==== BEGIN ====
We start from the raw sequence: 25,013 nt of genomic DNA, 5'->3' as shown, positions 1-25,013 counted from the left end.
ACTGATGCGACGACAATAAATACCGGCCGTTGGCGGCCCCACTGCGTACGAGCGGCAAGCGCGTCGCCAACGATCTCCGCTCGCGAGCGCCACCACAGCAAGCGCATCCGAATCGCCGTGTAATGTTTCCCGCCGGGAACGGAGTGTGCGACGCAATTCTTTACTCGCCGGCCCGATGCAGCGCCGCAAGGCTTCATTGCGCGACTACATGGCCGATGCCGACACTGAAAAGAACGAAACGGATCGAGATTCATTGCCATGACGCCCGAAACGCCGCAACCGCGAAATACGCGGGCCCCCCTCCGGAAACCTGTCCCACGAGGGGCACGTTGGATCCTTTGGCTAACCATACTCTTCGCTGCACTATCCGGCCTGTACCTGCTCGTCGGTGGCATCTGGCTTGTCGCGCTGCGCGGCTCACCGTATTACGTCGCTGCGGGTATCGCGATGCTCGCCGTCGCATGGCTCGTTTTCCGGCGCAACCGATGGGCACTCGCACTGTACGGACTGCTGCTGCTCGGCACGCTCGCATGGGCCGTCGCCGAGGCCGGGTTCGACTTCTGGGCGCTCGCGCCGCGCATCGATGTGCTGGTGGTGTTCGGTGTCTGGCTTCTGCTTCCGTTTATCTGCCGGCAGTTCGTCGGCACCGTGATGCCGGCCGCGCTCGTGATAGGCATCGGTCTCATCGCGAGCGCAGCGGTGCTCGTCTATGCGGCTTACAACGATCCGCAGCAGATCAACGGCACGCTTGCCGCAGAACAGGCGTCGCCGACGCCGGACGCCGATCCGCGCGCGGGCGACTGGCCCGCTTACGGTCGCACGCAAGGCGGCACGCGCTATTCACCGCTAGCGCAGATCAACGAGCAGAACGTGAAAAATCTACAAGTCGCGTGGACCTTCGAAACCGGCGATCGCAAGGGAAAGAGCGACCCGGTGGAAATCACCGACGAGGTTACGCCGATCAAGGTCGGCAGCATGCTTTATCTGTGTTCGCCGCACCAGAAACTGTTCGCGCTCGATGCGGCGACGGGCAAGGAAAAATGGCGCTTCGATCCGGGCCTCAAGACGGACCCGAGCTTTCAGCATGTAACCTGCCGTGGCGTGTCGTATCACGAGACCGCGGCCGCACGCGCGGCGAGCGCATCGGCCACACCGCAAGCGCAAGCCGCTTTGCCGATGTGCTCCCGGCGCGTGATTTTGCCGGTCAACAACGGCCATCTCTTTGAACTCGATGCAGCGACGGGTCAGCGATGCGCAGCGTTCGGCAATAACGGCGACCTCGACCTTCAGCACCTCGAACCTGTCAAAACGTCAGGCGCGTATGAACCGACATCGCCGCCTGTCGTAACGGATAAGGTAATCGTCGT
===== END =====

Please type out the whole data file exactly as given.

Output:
We start from the raw sequence: 25,013 nt of genomic DNA, 5'->3' as shown, positions 1-25,013 counted from the left end.
ACTGATGCGACGACAATAAATACCGGCCGTTGGCGGCCCCACTGCGTACGAGCGGCAAGCGCGTCGCCAACGATCTCCGCTCGCGAGCGCCACCACAGCAAGCGCATCCGAATCGCCGTGTAATGTTTCCCGCCGGGAACGGAGTGTGCGACGCAATTCTTTACTCGCCGGCCCGATGCAGCGCCGCAAGGCTTCATTGCGCGACTACATGGCCGATGCCGACACTGAAAAGAACGAAACGGATCGAGATTCATTGCCATGACGCCCGAAACGCCGCAACCGCGAAATACGCGGGCCCCCCTCCGGAAACCTGTCCCACGAGGGGCACGTTGGATCCTTTGGCTAACCATACTCTTCGCTGCACTATCCGGCCTGTACCTGCTCGTCGGTGGCATCTGGCTTGTCGCGCTGCGCGGCTCACCGTATTACGTCGCTGCGGGTATCGCGATGCTCGCCGTCGCATGGCTCGTTTTCCGGCGCAACCGATGGGCACTCGCACTGTACGGACTGCTGCTGCTCGGCACGCTCGCATGGGCCGTCGCCGAGGCCGGGTTCGACTTCTGGGCGCTCGCGCCGCGCATCGATGTGCTGGTGGTGTTCGGTGTCTGGCTTCTGCTTCCGTTTATCTGCCGGCAGTTCGTCGGCACCGTGATGCCGGCCGCGCTCGTGATAGGCATCGGTCTCATCGCGAGCGCAGCGGTGCTCGTCTATGCGGCTTACAACGATCCGCAGCAGATCAACGGCACGCTTGCCGCAGAACAGGCGTCGCCGACGCCGGACGCCGATCCGCGCGCGGGCGACTGGCCCGCTTACGGTCGCACGCAAGGCGGCACGCGCTATTCACCGCTAGCGCAGATCAACGAGCAGAACGTGAAAAATCTACAAGTCGCGTGGACCTTCGAAACCGGCGATCGCAAGGGAAAGAGCGACCCGGTGGAAATCACCGACGAGGTTACGCCGATCAAGGTCGGCAGCATGCTTTATCTGTGTTCGCCGCACCAGAAACTGTTCGCGCTCGATGCGGCGACGGGCAAGGAAAAATGGCGCTTCGATCCGGGCCTCAAGACGGACCCGAGCTTTCAGCATGTAACCTGCCGTGGCGTGTCGTATCACGAGACCGCGGCCGCACGCGCGGCGAGCGCATCGGCCACACCGCAAGCGCAAGCCGCTTTGCCGATGTGCTCCCGGCGCGTGATTTTGCCGGTCAACAACGGCCATCTCTTTGAACTCGATGCAGCGACGGGTCAGCGATGCGCAGCGTTCGGCAATAACGGCGACCTCGACCTTCAGCACCTCGAACCTGTCAAAACGTCAGGCGCGTATGAACCGACATCGCCGCCTGTCGTAACGGATAAGGTAATCGTCGT